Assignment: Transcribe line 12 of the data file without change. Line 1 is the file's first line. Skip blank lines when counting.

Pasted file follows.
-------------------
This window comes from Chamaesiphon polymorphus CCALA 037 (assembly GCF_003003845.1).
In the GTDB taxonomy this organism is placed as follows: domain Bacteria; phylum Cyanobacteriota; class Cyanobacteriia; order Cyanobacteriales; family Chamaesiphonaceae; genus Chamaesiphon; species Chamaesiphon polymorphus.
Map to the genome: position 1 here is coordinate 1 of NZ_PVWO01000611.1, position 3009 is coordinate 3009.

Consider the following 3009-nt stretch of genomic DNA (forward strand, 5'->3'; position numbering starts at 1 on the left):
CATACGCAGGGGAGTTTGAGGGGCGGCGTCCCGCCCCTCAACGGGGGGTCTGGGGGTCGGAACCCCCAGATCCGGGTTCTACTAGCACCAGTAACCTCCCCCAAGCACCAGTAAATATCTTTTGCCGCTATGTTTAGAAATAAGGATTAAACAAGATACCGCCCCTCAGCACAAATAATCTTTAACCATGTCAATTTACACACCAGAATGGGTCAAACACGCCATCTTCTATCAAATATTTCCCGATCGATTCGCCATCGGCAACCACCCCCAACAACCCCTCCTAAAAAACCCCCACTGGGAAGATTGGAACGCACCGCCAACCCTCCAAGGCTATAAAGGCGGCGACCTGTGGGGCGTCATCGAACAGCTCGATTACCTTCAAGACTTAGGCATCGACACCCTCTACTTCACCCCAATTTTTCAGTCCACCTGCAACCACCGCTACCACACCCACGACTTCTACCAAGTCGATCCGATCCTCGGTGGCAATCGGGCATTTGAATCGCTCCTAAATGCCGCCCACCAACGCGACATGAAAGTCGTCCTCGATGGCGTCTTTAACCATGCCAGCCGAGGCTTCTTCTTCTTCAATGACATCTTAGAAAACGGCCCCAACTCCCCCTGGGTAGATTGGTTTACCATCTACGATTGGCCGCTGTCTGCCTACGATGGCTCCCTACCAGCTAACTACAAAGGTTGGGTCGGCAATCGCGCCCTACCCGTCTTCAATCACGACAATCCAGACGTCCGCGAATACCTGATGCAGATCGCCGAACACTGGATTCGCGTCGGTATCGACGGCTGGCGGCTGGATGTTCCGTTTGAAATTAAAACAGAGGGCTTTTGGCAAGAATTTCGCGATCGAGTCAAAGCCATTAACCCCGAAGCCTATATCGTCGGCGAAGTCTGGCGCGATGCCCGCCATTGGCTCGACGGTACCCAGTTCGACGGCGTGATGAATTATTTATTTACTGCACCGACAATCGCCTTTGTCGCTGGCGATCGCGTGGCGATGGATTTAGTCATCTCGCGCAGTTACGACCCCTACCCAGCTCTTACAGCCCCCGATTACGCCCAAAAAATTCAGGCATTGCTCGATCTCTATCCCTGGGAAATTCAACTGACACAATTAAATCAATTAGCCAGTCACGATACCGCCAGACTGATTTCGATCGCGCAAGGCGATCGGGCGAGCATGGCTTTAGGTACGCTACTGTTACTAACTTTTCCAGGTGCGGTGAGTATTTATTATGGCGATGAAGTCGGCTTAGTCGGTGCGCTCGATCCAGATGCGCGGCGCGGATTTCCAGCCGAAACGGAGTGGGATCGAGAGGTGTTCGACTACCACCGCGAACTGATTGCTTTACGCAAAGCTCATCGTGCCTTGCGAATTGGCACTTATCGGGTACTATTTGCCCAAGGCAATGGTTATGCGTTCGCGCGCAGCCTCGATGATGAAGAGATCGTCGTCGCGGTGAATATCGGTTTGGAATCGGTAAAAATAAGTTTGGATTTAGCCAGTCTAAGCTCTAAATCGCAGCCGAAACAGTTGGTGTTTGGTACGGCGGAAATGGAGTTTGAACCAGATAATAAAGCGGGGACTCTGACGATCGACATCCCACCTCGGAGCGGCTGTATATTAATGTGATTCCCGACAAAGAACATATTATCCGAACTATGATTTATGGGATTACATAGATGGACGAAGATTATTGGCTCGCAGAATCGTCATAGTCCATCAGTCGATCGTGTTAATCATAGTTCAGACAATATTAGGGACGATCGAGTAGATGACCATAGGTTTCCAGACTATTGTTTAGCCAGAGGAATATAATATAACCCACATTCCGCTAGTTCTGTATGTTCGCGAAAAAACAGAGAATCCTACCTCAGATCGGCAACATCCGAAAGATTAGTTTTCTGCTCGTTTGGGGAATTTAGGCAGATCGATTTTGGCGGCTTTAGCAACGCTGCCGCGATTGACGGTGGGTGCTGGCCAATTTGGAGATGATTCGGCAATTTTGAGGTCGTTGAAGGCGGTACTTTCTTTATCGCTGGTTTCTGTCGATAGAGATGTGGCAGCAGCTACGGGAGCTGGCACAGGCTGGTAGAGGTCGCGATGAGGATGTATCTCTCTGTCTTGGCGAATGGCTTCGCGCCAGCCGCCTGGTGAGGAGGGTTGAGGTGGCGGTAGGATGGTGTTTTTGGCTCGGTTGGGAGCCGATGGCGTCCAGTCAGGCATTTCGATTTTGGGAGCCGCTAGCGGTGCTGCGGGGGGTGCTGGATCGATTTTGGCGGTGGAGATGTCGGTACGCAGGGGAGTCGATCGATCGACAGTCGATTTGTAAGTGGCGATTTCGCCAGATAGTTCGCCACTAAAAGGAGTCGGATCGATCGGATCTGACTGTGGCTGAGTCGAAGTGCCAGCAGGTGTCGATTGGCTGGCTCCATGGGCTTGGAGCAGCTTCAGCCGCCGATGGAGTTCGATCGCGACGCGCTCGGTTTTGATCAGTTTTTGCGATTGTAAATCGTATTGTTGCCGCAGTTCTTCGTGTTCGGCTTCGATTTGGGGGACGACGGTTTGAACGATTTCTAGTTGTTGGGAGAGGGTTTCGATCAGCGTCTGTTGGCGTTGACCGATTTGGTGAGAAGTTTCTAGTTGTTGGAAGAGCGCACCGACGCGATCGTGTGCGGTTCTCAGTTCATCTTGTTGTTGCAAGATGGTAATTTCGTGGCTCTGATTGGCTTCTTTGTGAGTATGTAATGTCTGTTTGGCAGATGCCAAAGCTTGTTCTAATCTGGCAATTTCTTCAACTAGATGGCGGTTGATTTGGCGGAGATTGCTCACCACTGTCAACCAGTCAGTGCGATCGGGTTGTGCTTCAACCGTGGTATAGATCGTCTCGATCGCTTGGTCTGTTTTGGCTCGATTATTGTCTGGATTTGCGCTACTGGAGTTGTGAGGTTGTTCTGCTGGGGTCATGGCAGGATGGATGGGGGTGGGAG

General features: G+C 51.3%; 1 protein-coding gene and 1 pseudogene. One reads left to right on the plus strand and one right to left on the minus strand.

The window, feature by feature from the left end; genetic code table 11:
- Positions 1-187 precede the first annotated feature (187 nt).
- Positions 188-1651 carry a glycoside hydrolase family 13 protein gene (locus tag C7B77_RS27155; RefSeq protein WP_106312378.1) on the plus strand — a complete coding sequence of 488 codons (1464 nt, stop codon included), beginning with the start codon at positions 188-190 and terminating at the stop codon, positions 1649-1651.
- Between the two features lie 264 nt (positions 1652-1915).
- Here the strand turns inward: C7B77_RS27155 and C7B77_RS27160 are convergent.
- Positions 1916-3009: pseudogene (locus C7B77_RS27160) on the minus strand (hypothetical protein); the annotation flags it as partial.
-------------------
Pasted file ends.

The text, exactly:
- Positions 1916-3009: pseudogene (locus C7B77_RS27160) on the minus strand (hypothetical protein); the annotation flags it as partial.